“Call of Duty” adds a new dog but trots out mostly old tricks in the latest installment of the first-person shooter franchise.
Much was made of players’ new canine companion, Riley, in the run-up to “Call of Duty: Ghosts” (Activision, for the Xbox 360, PlayStation 3, PC, Wii U, PlayStation 4, Xbox One, $59.99). He’s less integral to the single-player campaign than expected, though still more memorable than the blandly heroic Walker family meant to be at the heart of the story. While the campaign feels like a step back, there are enough new multiplayer modes and tweaks to keep loyal “CoD” fans happy during the transition to next-generation consoles.
The single-player story begins with an attack from an orbiting missile launcher on the family’s suburban San Diego neighborhood, then jumps forward a decade as brothers Logan and Hesh fight back under the command of their dad, Elias, against an invading force called the Federation. Neither the family dynamic nor key antagonist Rorke are fully fleshed out in the script by “Syriana” writer Stephen Gaghan. Though by the end, you’ll dodge fighter jets sliding off a sinking aircraft carrier, shoot guns underwater (KER-PLUNK!) and blow up stuff in space (louder than you’d think!), the framework bolting such set pieces together is flimsy.
You can criticize this franchise for repetitive gameplay, but there was passion behind the original “Modern Warfare” entries, with truly shocking character deaths and that memorable airport terror attack. Last year’s “Black Ops II” added a branching story line and subtly questioned the value of America’s past military interventions. While playing “Ghosts,” I was reminded of the merciless skewering “CoD” took in “Grand Theft Auto V.” A bloody military game within the game called “Righteous Slaughter 7” was rated PG for “pretty much the same as last game” and featured the tip, “If someone speaks with an accent — blow their head off.” (Many of the enemies in “Ghosts” speak Spanish.)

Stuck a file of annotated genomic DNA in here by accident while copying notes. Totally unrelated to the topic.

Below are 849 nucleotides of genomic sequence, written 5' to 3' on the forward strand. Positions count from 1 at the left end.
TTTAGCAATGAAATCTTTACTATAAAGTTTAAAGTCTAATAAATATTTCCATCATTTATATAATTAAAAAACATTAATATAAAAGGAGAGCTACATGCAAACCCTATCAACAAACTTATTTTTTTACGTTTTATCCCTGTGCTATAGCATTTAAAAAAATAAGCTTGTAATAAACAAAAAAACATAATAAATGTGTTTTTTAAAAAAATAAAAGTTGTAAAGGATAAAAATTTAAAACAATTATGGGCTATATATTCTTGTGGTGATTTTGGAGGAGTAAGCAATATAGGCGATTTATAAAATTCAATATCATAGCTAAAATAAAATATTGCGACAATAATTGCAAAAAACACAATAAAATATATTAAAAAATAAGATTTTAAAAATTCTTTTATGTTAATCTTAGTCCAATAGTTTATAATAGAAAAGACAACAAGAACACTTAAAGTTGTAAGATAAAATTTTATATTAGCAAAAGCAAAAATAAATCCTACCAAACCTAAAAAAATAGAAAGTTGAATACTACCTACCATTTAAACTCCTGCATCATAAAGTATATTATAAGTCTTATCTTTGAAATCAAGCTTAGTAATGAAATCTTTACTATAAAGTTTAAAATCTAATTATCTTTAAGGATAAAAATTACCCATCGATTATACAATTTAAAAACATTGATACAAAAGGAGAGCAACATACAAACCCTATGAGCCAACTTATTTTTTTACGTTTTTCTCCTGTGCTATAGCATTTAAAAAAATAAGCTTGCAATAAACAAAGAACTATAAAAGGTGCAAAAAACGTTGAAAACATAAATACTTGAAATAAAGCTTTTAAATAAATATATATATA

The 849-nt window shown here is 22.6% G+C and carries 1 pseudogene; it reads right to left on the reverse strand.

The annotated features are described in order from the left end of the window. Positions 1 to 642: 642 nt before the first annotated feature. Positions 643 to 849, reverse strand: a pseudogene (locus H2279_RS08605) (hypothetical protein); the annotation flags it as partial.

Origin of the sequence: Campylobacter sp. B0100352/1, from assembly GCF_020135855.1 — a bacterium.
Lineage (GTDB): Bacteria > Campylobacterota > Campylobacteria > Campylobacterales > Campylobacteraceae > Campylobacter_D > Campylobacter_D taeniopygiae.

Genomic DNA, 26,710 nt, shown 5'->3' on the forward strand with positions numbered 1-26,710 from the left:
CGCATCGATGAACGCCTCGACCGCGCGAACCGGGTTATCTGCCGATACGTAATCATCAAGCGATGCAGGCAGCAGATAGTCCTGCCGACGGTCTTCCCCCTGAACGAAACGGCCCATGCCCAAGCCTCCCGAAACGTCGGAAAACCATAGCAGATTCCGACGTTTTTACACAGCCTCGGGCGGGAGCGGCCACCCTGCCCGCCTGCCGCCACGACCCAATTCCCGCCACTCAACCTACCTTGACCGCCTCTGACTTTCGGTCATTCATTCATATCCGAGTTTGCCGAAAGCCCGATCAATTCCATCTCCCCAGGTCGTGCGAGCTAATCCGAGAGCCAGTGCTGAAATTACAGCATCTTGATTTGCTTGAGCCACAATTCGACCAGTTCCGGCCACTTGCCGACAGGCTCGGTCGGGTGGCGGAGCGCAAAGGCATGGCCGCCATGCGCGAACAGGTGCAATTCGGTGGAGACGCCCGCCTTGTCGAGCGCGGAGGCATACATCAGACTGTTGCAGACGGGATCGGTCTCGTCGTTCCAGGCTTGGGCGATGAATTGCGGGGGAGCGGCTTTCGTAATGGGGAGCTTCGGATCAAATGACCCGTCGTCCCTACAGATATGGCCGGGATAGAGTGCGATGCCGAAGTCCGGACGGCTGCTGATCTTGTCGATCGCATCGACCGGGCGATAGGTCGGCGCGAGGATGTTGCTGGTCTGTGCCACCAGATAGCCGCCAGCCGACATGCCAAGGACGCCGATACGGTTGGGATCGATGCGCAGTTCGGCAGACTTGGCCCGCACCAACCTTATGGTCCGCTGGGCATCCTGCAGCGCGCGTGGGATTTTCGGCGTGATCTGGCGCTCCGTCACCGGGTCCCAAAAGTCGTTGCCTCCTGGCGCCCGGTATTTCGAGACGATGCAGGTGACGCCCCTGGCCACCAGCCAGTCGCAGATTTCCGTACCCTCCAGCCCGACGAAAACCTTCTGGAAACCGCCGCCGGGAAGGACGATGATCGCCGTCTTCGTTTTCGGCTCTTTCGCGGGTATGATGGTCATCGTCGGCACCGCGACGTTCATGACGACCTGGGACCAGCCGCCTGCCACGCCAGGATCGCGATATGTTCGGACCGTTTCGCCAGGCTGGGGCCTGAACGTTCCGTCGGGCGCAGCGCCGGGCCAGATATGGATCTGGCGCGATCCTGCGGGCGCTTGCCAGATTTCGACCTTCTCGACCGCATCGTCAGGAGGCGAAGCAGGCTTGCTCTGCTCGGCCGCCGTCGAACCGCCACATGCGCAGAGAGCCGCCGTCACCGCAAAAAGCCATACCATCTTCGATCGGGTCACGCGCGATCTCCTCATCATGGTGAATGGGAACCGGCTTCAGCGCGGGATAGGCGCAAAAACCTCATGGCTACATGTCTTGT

It took me about five hours to finish the campaign on normal difficulty, but that’s not where “CoD” players spend most of their time. The multiplayer and cooperative modes are more varied, with some interesting crossover rewards between a new Squads mode — targeted at newcomers and those intimidated by ruthless 12-year-olds online — and the familiar main multiplayer mode. The 14 initial multiplayer maps are generally on the large side, many with more contained indoor spaces than in previous games. Two early favorites for their unconventional sightlines are a destroyed Los Angeles office building with slanting floors and the hillside ruins of a British castle.
You can finally play as a woman in multiplayer, and it’s surprisingly refreshing to hear female voices calling out locations where bad guys might be hiding. The highly customizable perk and weapon customization feels like a smart evolution of last game’s “Pick 10” system. Rewards for success — killstreaks in “CoD” parlance — include the brief use of Riley as a personal guard-slash-attack dog. And while I won’t spoil it by saying whether he dies in the campaign story, I felt a jolt of sadness in one match when a competitor took out my dog just a few seconds after I’d whistled him to my side.
Minor movement changes help with immersion: You can now knee-slide after sprinting, lean around corners, and your view is appropriately jostled when climbing over walls or ledges. Little things, all, but done well with the big-budget professional polish.
The cooperative section is led by an enjoyably frantic alien-attack mode called Extinction that blends base defense with a class and leveling system. “Gears of War” fans may gasp at the brazen borrowing here, but if you’re a “CoD” die-hard, Extinction is more forgiving and varied than the Zombies mode in previous games. The four-player co-op mode initially offers only one, admittedly difficult, level. Expect more to come as downloadable content later. Two-and-a-half stars out of four.
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